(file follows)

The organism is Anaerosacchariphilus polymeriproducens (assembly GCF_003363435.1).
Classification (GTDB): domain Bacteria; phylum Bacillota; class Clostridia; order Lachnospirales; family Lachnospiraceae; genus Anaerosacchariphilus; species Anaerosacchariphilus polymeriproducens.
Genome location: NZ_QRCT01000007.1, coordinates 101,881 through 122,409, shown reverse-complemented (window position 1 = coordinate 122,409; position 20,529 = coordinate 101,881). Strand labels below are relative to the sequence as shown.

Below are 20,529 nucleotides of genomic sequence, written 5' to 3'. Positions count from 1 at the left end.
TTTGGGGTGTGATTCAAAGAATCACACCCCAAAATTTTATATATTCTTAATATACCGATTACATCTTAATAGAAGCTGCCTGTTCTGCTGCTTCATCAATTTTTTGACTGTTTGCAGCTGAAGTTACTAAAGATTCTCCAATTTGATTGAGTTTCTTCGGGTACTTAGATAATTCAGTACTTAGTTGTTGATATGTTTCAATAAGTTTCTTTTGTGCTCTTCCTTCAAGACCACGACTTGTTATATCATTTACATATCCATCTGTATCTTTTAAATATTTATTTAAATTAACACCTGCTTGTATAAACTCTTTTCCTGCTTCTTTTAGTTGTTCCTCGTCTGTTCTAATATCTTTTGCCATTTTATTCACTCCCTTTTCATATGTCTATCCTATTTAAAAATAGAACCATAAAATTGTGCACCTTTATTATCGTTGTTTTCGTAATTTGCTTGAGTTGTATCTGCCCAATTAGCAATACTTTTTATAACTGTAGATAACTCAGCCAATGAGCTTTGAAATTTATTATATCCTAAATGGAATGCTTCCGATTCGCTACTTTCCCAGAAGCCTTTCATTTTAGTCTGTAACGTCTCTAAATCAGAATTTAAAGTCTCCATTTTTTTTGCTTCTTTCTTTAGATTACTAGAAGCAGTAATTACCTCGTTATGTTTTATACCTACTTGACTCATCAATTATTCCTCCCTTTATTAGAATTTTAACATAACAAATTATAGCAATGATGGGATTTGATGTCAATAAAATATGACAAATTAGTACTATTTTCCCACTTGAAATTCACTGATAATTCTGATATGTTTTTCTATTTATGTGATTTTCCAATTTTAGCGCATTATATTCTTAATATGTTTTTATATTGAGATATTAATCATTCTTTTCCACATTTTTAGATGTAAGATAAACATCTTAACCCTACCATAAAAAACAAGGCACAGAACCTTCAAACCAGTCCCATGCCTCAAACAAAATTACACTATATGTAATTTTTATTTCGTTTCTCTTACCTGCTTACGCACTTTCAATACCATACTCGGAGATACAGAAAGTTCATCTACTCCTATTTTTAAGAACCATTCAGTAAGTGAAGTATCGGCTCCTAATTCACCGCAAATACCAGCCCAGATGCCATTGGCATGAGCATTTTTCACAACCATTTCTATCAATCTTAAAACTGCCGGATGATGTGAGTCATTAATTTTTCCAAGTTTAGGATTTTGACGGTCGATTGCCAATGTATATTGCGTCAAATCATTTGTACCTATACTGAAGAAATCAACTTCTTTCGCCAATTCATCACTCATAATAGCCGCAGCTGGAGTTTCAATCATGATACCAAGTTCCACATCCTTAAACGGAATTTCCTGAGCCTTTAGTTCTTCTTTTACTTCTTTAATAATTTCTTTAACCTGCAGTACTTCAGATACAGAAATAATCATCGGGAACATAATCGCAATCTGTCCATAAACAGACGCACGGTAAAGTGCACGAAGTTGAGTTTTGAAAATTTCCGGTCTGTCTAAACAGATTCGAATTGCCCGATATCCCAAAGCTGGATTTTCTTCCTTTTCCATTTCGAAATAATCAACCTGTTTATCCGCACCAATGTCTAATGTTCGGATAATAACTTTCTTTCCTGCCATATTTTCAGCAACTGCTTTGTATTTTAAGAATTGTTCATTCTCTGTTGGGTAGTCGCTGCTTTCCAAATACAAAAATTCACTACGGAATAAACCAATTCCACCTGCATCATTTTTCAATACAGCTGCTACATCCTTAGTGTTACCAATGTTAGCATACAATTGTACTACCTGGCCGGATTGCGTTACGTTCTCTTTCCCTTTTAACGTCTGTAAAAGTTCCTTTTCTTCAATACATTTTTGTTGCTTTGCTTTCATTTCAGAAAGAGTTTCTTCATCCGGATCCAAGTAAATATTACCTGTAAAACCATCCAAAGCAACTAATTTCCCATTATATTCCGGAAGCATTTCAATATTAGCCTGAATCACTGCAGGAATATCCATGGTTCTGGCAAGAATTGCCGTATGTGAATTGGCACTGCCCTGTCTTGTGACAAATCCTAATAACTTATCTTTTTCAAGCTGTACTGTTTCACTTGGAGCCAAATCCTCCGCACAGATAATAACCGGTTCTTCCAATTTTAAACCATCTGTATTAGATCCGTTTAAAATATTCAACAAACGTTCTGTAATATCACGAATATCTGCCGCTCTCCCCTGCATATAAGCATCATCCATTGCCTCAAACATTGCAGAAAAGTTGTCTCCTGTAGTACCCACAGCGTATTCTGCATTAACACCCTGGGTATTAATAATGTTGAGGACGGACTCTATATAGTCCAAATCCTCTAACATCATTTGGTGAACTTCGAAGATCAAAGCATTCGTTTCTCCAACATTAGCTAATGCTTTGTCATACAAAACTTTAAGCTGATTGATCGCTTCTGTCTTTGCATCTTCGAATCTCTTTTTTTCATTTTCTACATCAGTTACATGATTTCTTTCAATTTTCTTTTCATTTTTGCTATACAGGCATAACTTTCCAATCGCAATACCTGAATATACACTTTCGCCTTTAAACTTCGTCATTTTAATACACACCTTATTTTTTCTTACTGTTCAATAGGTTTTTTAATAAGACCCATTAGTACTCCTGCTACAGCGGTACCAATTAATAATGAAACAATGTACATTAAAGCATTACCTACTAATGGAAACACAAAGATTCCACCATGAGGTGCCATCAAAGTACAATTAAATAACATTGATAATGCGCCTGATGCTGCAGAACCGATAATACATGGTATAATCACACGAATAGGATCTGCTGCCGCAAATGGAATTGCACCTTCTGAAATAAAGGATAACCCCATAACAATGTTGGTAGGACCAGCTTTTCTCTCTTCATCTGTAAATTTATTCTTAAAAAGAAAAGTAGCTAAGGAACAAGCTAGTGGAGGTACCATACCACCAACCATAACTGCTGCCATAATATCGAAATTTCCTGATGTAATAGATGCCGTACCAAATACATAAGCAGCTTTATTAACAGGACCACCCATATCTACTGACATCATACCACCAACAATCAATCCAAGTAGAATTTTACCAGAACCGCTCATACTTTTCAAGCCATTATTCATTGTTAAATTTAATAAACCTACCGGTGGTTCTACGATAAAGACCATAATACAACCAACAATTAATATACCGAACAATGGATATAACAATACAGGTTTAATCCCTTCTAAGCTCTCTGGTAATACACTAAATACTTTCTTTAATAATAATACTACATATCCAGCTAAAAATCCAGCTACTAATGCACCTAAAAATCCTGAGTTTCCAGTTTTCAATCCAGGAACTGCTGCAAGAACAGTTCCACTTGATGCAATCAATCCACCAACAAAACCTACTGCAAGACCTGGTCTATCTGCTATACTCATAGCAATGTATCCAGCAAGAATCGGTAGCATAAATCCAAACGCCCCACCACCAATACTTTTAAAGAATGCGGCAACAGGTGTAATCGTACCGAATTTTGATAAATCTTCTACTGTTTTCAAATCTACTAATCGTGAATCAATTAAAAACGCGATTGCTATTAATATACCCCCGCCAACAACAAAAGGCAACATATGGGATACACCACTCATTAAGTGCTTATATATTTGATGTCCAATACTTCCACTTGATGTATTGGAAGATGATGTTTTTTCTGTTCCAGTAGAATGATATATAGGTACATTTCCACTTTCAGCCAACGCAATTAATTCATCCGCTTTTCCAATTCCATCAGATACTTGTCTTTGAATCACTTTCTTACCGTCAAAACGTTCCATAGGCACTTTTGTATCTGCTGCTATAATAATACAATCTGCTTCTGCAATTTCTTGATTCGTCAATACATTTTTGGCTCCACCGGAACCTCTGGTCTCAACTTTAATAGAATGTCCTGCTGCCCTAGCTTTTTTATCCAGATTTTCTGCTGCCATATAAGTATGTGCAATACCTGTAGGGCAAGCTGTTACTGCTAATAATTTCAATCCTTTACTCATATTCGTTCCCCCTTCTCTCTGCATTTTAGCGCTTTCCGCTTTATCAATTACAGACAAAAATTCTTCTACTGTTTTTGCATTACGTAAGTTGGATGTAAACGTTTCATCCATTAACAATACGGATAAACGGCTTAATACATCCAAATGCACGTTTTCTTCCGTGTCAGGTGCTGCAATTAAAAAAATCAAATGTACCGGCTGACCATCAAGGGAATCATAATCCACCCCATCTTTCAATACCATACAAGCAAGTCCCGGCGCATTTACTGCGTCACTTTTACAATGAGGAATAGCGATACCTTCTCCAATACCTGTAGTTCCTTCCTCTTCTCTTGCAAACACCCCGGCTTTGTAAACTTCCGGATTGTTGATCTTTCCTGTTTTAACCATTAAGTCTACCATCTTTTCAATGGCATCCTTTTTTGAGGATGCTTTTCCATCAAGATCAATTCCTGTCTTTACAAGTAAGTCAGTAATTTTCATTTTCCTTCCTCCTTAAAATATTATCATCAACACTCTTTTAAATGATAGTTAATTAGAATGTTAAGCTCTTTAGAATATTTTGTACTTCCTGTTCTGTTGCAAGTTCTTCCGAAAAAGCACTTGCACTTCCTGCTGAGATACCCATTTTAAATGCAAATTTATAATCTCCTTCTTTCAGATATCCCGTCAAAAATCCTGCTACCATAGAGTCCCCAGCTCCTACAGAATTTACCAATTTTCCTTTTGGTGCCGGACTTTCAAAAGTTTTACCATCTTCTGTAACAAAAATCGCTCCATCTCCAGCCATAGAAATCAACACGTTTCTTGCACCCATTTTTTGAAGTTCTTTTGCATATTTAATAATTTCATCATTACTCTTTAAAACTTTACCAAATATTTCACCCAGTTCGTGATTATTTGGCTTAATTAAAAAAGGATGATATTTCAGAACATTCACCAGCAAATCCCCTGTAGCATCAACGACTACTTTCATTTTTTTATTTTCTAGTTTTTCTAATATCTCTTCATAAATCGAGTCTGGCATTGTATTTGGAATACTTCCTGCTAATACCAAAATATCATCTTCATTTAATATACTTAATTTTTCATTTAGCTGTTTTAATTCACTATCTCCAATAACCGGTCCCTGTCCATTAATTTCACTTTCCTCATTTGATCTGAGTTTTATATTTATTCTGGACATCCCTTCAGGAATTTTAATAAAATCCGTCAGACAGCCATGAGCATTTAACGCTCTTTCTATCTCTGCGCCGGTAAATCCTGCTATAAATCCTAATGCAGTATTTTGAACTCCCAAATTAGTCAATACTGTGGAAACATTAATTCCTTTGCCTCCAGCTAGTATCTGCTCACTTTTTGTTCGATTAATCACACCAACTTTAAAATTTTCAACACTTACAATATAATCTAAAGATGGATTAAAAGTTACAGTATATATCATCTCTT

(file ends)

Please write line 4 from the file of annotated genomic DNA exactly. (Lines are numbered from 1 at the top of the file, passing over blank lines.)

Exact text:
Below are 20,529 nucleotides of genomic sequence, written 5' to 3'. Positions count from 1 at the left end.